Spokane Public Schools shares what class will look like for 7th and 8th graders
SPOKANE, Wash. — Nearly a year later, middle and high schoolers will head back to school for the first time since March 2020.
Things are going to look very different, and Spokane Public Schools has started to share what that will look like. Students will be divided into two groups.
They’ll go to class twice a week and alternate Fridays. Before class, students must have a filled out Health Check. Drop-off will be between 8:00-8:55 a.m.
“We have an abbreviated drop-off time and that’s really to limit the amount of students being on campus without supervision so they can checked in and get onto their class,” a school representative said during Monday night’s webinar.
If a student is riding a bus, they have to wear a mask. The windows will be down to increase the air flow, the school district said. Parents can register their children now for buses. However, the routes won’t be made available until February 26.
Students can grab a free breakfast and eat it in their first period. However, students will start their day with an advisory period before going to six others.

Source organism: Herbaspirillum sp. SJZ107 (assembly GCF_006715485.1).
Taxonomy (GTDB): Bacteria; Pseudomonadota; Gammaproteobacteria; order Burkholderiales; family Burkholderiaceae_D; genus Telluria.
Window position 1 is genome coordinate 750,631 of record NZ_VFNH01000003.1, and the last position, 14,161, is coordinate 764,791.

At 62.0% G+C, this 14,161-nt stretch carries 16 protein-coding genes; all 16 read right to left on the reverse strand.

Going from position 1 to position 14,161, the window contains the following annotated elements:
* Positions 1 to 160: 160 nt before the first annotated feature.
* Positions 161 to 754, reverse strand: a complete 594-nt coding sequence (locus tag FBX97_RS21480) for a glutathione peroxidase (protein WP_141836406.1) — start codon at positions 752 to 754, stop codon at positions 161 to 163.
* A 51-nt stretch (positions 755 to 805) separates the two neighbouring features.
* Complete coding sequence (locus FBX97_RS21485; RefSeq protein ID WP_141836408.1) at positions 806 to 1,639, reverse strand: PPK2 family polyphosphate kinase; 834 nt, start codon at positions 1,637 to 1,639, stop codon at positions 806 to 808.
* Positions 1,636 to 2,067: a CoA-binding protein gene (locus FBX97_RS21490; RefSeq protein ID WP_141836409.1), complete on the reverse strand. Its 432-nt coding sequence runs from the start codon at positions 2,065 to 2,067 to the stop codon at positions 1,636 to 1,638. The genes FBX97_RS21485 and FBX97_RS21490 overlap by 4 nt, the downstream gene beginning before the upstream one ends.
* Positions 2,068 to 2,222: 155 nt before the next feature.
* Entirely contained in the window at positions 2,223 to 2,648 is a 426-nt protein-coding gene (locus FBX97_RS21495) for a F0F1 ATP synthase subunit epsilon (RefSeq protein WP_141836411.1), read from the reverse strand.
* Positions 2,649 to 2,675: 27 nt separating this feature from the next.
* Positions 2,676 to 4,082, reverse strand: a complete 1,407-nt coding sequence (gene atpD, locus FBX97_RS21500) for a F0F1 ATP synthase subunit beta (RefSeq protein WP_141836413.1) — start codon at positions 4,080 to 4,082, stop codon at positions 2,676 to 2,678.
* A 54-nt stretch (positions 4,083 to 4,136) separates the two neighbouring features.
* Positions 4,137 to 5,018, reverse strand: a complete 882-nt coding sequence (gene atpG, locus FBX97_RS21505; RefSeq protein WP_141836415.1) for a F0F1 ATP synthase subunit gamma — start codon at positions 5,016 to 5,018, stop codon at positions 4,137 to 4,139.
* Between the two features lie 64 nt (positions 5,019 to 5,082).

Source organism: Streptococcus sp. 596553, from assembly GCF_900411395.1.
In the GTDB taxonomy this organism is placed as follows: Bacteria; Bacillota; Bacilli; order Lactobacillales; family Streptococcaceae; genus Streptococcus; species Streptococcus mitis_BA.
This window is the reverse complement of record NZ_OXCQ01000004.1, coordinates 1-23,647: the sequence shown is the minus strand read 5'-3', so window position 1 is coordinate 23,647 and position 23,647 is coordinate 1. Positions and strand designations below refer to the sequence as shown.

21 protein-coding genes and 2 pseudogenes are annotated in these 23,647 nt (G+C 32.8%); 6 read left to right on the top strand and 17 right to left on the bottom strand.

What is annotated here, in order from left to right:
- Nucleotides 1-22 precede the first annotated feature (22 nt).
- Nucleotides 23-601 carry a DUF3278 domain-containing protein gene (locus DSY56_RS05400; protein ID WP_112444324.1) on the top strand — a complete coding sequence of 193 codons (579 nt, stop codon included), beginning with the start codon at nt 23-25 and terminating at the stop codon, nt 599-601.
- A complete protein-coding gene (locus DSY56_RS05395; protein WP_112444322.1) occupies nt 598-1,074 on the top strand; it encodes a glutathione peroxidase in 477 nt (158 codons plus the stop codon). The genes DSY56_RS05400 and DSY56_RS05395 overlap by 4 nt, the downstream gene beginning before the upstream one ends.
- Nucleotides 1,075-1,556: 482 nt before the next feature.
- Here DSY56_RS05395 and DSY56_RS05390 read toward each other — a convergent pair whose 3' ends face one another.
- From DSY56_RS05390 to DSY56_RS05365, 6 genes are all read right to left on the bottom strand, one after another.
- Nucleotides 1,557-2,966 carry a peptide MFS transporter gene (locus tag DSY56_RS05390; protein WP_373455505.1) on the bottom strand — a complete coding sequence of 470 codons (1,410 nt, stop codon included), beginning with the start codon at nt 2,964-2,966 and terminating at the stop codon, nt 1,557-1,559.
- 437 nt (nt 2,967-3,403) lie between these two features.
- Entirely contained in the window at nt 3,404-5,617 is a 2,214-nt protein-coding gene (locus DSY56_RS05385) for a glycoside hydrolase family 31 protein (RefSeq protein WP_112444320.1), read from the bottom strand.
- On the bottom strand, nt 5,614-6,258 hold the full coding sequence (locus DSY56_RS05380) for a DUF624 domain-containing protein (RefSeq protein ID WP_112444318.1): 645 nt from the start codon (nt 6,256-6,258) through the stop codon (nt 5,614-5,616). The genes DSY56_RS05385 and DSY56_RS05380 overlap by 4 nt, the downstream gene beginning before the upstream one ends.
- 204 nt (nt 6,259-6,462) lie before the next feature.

“The expectation is that students come with their laptops charged and ready for school cause that will be part of the learning experience and that they bring them back and forth each day,” the school representative said.
Teachers won’t require students to bring textbooks as lockers will not be used.
In between each period, students will have four minutes to get to the next class. SPS said this will lower the risk of transmission as students will spend less time in the hallways. Throughout the school, social distancing markers will be placed on the ground to make sure students are six feet apart from others.
Once students hit lunchtime, they’ll eat in the cafeteria at an assigned seat, six feet apart. If there are too many kids, the overflow students will head to the library, gym or another designated area.
Cleaning will be constant and hand sanitizer will be available in classes and entryways.
This day has been a long time coming, and SPS says this is the only way to get students back in the classroom safely.
“Our only option is to have half of them come one day and half of them come the other,” said Dr. Adam Swinyard, Superintendent of SPS. “Otherwise, we would need exponentially more classrooms and more classrooms than we currently have.”
Middle and high school students will start this schedule on March 1.
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